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Candidly Speaking

by Berry Friesen (March 14, 2017)

Jonathan Sacks, the British rabbi I quoted in a previous post, says that a “politics of hope” begins “with a candid acknowledgement on all sides how bad things actually are.”

In that spirit, here are five developments that caught my eye.

1. Congressional Republicans—with the support of President Trump—are getting ready to pass their “fix” of the Affordable Care Act (ACA).  According to the Congressional Budget Office, it will cut by 14 million the number of people with health insurance coverage in 2018 (24 million by 2026), especially low-and-middle income people in their 50s and early 60s who can’t afford to pay the high premiums charged people in that age range.

It also will deliver a big tax break to the wealthiest Americans.  Two Medicare taxes that helped finance the ACA will be eliminated:  the 3.8 percent tax on capital gains exceeding $200,000 a year ($250,000 for couples) and the 0.9 percent tax on earned income exceeding $200,000 a year ($250,000 for couples).  In 2015, around 4 million Americans paid these taxes, contributing $27 billion to help fund the ACA.

As a result of these tax cuts, the richest 0.1 percent will pay on average $195,000 less in federal income taxes per person.  Is this the kind of change Trump voters expected from the new administration?

2. Remember the decision of United Technologies back in November to keep 800 jobs at its Carrier furnace manufacturing plant in Indiana instead of moving them to Mexico? Soon after, it announced it would invest $16 million to automate the Indiana factory, replacing many of those jobs with robots.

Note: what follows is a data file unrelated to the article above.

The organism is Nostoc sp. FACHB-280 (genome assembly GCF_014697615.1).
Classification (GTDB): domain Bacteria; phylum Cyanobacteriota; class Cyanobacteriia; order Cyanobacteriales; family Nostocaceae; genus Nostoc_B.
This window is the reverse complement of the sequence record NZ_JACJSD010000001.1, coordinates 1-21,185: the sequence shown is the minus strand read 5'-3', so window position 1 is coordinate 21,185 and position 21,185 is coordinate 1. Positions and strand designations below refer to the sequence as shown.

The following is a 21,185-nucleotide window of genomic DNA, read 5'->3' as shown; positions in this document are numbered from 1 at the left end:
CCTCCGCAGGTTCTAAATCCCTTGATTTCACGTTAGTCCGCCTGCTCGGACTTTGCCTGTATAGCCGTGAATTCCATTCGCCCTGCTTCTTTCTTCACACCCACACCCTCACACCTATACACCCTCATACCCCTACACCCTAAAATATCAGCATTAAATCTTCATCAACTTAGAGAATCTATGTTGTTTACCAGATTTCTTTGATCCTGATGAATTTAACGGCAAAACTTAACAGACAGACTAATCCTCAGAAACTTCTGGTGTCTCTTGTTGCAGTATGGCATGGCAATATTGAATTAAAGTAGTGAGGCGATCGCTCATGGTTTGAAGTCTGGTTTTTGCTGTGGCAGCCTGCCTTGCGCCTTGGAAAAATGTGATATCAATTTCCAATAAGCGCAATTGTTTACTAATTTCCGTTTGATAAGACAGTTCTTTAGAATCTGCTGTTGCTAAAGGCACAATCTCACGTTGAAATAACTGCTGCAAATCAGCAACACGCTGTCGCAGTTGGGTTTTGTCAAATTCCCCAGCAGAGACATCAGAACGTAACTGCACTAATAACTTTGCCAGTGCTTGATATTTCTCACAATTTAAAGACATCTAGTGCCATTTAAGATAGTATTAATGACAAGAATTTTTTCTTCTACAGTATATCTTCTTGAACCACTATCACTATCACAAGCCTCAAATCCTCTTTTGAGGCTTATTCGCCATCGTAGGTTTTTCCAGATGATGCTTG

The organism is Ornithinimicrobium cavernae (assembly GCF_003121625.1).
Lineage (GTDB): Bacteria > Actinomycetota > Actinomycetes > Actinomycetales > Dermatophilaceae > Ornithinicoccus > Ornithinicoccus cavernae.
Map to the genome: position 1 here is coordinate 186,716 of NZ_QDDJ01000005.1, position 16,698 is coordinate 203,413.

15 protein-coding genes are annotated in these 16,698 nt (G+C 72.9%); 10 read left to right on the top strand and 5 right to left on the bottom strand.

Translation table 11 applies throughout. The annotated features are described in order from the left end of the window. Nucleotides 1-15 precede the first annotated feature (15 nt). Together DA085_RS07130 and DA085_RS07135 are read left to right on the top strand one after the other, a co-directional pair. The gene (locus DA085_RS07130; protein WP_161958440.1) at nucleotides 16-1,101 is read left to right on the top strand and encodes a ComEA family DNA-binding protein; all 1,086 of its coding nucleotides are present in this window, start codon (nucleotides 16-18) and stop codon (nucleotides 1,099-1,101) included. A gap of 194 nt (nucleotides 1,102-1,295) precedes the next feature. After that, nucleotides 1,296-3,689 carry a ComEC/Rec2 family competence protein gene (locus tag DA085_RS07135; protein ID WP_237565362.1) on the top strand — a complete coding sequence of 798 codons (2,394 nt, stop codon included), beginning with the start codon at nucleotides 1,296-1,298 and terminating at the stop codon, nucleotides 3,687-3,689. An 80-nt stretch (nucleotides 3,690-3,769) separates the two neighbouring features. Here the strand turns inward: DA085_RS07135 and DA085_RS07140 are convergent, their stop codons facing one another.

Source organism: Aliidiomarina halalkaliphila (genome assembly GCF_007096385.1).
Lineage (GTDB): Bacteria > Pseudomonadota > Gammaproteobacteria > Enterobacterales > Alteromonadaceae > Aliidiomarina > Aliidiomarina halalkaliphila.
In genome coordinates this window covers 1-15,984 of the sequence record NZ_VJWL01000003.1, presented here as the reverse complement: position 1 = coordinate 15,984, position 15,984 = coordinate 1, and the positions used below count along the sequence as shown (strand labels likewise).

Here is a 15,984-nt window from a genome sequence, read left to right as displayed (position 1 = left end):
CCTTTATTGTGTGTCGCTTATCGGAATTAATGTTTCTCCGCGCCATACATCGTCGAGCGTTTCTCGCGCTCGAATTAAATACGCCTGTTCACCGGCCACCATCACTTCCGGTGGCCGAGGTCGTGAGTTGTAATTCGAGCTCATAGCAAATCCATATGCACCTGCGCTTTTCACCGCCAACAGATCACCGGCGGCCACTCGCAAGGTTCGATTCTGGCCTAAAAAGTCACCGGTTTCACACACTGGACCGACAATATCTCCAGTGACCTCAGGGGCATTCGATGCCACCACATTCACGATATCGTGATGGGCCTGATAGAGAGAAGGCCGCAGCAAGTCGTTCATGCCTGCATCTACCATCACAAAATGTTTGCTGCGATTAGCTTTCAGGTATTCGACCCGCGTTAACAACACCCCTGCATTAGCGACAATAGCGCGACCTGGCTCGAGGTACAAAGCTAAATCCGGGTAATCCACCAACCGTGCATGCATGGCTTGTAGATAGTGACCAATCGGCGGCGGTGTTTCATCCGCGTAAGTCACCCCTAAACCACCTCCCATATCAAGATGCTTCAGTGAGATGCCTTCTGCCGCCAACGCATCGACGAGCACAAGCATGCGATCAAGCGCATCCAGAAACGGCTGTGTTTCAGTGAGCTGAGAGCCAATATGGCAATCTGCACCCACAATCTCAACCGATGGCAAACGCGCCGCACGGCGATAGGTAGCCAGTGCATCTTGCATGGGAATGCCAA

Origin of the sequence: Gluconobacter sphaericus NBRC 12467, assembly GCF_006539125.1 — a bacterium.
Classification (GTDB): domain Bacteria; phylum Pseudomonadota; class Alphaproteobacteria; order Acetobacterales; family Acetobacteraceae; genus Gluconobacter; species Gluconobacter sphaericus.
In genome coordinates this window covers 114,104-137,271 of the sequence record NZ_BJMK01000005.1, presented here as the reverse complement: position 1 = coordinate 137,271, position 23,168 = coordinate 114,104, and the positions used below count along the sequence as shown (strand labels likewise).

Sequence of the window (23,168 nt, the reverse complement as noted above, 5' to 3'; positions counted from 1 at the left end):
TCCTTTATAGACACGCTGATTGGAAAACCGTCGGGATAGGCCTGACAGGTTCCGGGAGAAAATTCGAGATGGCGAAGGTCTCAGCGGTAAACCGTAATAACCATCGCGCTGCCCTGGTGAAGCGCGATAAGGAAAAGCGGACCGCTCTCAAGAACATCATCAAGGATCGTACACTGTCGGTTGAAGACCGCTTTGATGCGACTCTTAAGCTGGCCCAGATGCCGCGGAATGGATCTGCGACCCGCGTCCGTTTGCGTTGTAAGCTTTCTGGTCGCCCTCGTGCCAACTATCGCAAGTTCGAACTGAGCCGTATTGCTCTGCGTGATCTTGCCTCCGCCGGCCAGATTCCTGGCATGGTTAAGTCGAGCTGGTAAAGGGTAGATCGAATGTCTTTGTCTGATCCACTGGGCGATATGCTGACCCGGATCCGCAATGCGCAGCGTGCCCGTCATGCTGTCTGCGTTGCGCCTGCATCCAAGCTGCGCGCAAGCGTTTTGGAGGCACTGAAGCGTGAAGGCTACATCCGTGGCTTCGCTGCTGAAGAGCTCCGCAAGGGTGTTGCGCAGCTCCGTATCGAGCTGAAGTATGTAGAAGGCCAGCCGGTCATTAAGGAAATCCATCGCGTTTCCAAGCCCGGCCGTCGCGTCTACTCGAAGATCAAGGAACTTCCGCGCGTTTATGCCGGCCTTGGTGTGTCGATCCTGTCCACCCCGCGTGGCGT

CNN reports a study by McKinsey & Co. that found “45 percent of the tasks that U.S. workers are currently paid to perform can be automated by existing technology. That represents about $2 trillion in annual wages.”

How exactly would such a prospect serve the people of America?  Tragically, this question no longer factors into economic decisions. Instead, what Chris Hedges calls “the poisonous engine of corporate capitalism” focuses on profits and market share. Writes Hedges:

“The ruling corporate elites no longer seek to build. They seek to destroy. They are agents of death. They crave the unimpeded power to cannibalize the country and pollute and degrade the ecosystem to feed an insatiable lust for wealth, power and hedonism.”

3.  According to an April, 2016 study by the Stockholm International Peace Research Institute, the three nations spending the most on their militaries in 2015 were the United States ($596 billion), China ($215 billion) and Saudi Arabia ($84 billion).  Russia at fourth spent $66 billion in 2015. Two other members of the US-led empire (the United Kingdom and France) are close behind Russia at $55 billion and $50 billion.

President Trump intends to increase military spending by $54 billion in the coming fiscal year, a jump equal to 80 percent of the entire Russian military budget.  Yet our media pretend Russia is a threat to the US.

4.  President Trump has ordered an additional 400 US troops to Syria, joining the 500 already sent there by President Obama.  In response, Syrian President Assad said what should be patently obvious: “Any foreign troops coming to Syria without our invitation . . . are invaders."